John Hanks Alexander was the second African-American graduate of the United States Military Academy at West Point, following Henry O. Flipper; but was the first African-American officer in the United States armed forces to hold a regular command position.
John Alexander was born on January 6, 1864, the son of James Milo Alexander and Fannie Miller Alexander, both of whom were born enslaved. In 1849, while still enslaved Alexander’s father began working as a prominent barber who attracted many customers in Helena, Arkansas. His father’s financial success allowed him to purchase freedom for himself and his family along with property. Alexander’s parents were determined that he and his six siblings would be educated, and all seven graduated from high school, and three attended Oberlin College in Ohio.
In 1879, Alexander graduated from high school at the head of his class and, shortly thereafter, taught for a term in Carrollton, Mississippi, in the spring of 1880. In the fall of 1880, he traveled to Ohio to visit an uncle, Nicholas Alexander, a well-known citizen of Cincinnati. While working at an assortment of odd jobs, he enrolled in Oberlin College in 1881, and at the end of his second year in college, he successfully passed the examination for admission to West Point. He received an appointment to the academy by Democratic Congressman George W. Geddes of Ohio in 1883.
During his four years at West Point, Alexander was popular with the corps and escaped some of the mistreatment experienced by previous Black cadets. A strikingly handsome young man and a skilled boxer, he was an apt student who excelled in languages and mathematics. An academy official described Alexander as a “splendid scholar” who had achieved an enviable record.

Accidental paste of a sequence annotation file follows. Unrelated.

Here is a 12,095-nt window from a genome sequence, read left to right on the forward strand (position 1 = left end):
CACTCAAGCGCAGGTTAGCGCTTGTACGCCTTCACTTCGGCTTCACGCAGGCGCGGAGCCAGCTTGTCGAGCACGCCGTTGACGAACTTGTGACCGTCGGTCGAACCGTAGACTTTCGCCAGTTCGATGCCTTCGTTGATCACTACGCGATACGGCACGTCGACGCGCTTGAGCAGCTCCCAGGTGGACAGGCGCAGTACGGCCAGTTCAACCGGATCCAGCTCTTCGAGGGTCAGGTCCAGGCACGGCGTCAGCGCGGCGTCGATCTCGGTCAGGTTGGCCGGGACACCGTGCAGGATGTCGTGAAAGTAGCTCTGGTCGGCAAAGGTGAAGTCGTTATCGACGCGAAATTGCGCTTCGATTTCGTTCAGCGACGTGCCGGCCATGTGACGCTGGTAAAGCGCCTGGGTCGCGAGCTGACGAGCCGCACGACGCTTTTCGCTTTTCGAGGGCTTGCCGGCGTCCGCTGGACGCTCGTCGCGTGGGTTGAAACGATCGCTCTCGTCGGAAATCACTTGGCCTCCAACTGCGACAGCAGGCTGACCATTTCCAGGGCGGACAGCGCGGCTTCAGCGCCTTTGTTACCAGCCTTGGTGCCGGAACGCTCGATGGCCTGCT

After graduation, Alexander was stationed with the Ninth Cavalry, a Buffalo Soldier regiment, at Fort Robinson, Nebraska. At the time of his posting he was the only black officer in the United States Army commissioned to lead troops in combat. At Fort Robinson his duties mostly revolved around patrolling nearby Indian reservations. In 1890 he was transferred to Fort Washakie, Wyoming, where his duties included escorting prisoners and supervising construction projects. On February 12, 1894, Alexander was assigned to to Wilberforce University, an African-American school in Ohio, as professor of military science and tactics. This appointment was popular in the black community because it was the first of its kind in the history of the U.S.
Tragically, on March 26, 1894, at age 30, Alexander died from what was diagnosed as the “rupture of a large artery near the heart.” He was buried in Xenia, Ohio, near Wilberforce University with full military honors.
The Department of War, citing Alexander as a “a man of ability, attainments, and energy,” honored him by giving a military installation at Newport News, Virginia, the name of Camp Alexander in 1918.